Britain and the US are backing a new strategy to buy off "soft" supporters of the Taliban in a radical attempt to end nine years of war in Afghanistan. The plan, to be approved at a 60-nation conference in London today, comes amid unexpected signs of growing political support for the equally high-risk idea of talks leading to a political settlement with the Taliban leadership.
In a telling move, on Tuesday night the UN Security Council bowed to pressure from the Afghan President, Hamid Karzai, to lift sanctions imposed on former officials who served in the Taliban government driven from power by the US-led invasion of 2001.
The multimillion-pound "peace and reintegration" fund would seek to lure low ranking Taliban fighters, who join out of poverty rather than ideology, by giving them jobs, schooling or land for farming. An effective amnesty for these men, now believed to make up 75 per cent of the insurgency's ranks, means that even those who took part in attacks involving the deaths of British or US soldiers would be rehabilitated.
The UN sanctions had been imposed under a resolution aimed at punishing the Taliban for their support of Osama bin Laden's network. More than 100 Taliban names including that of Mullah Omar, the hardline Taliban spiritual leader, remain on the list. But the move to rehabilitate five former senior Taliban officials, greeted with deep suspicion by human rights groups, could be a pathway to direct negotiations with senior figures in the movement. While they remain on the UN blacklist, they cannot appear in public or attend talks. The decision was warmly welcomed yesterday by Richard Holbrooke, the US special representative for Afghanistan, who said it was "a long overdue step".
President Karzai, who has said he would be prepared to give Mullah Omar "safe passage" if he agreed to lay down his arms, is using the London conference to push for more names to be taken off the list.
General Stanley McChrystal, the US Nato commander, said earlier this week that he could envisage some former Taliban members being brought into the Kabul government. And Kai Eide, the UN chief in Kabul, called for the lifting of sanctions as a prelude to the opening of direct negotiations. "If you want relevant results then you have to talk to the relevant person in authority. I think the time has come to do it," he said in an interview this week.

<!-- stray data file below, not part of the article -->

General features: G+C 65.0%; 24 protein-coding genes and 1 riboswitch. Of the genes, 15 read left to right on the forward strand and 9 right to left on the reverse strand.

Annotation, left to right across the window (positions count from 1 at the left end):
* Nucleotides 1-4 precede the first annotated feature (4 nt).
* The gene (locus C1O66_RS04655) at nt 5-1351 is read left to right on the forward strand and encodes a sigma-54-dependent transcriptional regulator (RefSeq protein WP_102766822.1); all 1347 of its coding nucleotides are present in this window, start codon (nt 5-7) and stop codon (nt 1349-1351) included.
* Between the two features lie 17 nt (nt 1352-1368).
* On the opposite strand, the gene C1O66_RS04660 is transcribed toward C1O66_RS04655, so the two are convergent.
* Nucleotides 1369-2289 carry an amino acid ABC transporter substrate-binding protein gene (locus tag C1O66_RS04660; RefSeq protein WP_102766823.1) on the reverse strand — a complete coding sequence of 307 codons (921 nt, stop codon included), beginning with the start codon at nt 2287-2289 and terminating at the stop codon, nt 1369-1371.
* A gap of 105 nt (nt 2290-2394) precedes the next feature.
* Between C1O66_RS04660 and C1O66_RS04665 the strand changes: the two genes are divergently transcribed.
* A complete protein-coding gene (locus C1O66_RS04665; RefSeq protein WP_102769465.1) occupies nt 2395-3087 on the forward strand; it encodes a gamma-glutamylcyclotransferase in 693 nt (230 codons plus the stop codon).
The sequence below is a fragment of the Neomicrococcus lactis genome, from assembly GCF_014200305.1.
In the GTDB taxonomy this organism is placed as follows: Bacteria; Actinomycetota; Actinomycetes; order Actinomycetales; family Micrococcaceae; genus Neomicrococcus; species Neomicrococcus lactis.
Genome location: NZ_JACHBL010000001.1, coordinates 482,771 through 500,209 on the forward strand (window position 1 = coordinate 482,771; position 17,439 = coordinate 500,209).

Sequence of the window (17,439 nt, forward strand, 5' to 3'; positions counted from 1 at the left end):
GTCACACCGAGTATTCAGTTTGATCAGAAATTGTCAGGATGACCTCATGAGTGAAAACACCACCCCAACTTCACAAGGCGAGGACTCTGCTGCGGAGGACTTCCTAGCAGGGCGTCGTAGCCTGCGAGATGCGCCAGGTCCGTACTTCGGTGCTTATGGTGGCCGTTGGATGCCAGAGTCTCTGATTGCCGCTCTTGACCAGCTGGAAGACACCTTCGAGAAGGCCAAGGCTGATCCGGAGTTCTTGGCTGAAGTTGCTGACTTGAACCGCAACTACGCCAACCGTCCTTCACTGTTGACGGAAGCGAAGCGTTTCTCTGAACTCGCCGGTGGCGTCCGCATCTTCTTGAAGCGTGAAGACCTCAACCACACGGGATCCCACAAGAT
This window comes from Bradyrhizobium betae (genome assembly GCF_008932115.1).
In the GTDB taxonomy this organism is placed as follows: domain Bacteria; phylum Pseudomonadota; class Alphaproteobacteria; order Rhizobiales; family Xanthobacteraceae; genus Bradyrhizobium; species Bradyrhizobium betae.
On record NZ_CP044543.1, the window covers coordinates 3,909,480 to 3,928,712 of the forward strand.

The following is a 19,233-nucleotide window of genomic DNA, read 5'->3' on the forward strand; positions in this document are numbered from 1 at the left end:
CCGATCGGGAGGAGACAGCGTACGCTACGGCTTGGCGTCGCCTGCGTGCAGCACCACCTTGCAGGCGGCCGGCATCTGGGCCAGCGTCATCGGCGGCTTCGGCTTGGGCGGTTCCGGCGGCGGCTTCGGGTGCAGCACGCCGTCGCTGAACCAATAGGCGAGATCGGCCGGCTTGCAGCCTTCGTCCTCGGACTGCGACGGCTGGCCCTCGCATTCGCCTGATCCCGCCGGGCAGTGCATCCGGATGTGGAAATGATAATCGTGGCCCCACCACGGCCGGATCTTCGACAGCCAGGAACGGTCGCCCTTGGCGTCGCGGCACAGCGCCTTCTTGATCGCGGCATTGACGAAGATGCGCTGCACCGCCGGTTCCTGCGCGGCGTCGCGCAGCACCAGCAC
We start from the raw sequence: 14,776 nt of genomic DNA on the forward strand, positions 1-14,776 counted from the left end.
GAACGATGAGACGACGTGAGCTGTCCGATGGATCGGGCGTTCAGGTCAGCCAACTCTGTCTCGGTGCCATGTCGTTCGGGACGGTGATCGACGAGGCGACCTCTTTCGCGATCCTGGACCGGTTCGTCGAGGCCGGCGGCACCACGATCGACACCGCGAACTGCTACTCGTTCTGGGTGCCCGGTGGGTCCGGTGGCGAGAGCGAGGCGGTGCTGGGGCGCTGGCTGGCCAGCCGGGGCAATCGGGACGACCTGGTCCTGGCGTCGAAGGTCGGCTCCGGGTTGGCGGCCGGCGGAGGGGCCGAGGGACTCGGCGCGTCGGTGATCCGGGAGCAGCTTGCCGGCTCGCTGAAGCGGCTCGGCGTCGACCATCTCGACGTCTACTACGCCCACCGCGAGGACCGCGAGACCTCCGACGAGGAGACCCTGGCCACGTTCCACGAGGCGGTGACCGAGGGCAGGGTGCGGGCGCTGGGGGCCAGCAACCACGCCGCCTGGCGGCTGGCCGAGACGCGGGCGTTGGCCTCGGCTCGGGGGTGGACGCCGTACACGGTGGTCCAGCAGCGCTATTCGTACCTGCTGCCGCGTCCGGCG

Offering the Taliban leadership an olive branch with a view to a negotiated peace settlement is the "second prong" of a strategy now favoured by the Karzai government. But it is politically more sensitive for the West than reaching out to low-ranking fighters, because of what any "grand bargain" might entail. In 2007 two Western diplomats were expelled from Afghanistan for engaging in contacts with the extremists.
There are intense concerns among human rights groups that the movement's leaders could try to water down the Afghan constitution before agreeing to end the fighting.
Some US officials are worried that any talk of engagement will be interpreted as a sign of weakness. Another risk is they could signal a willingness to talk as a diversion. But Mr Holbrooke and Joe Biden, the US Vice-President, are said to be privately interested in exploring the possibilities.
In London yesterday Mr Holbrooke played down any early movement towards reconciliation with the "core" Taliban but said the question of "whether there is some basis between them and the [Kabul] government for common ground" was "very interesting". Asked what should be done by Kabul on reconciliation with the Taliban leadership, he said: "I will leave that to President Karzai," but added that removing the five Taliban officials, including the former foreign minister Mullah Mutawakil, from the UN sanctions watch list, was a "noteworthy step" in the process.
He stressed that the US had clear "red lines" which could not be crossed. There would have to be a complete repudiation of ties to al-Qa'ida, a commitment to laying down arms and to participating in a peaceful political approach. Certain aspects of Taliban behaviour "including the unacceptable nature of their treatment of women" were also a major concern.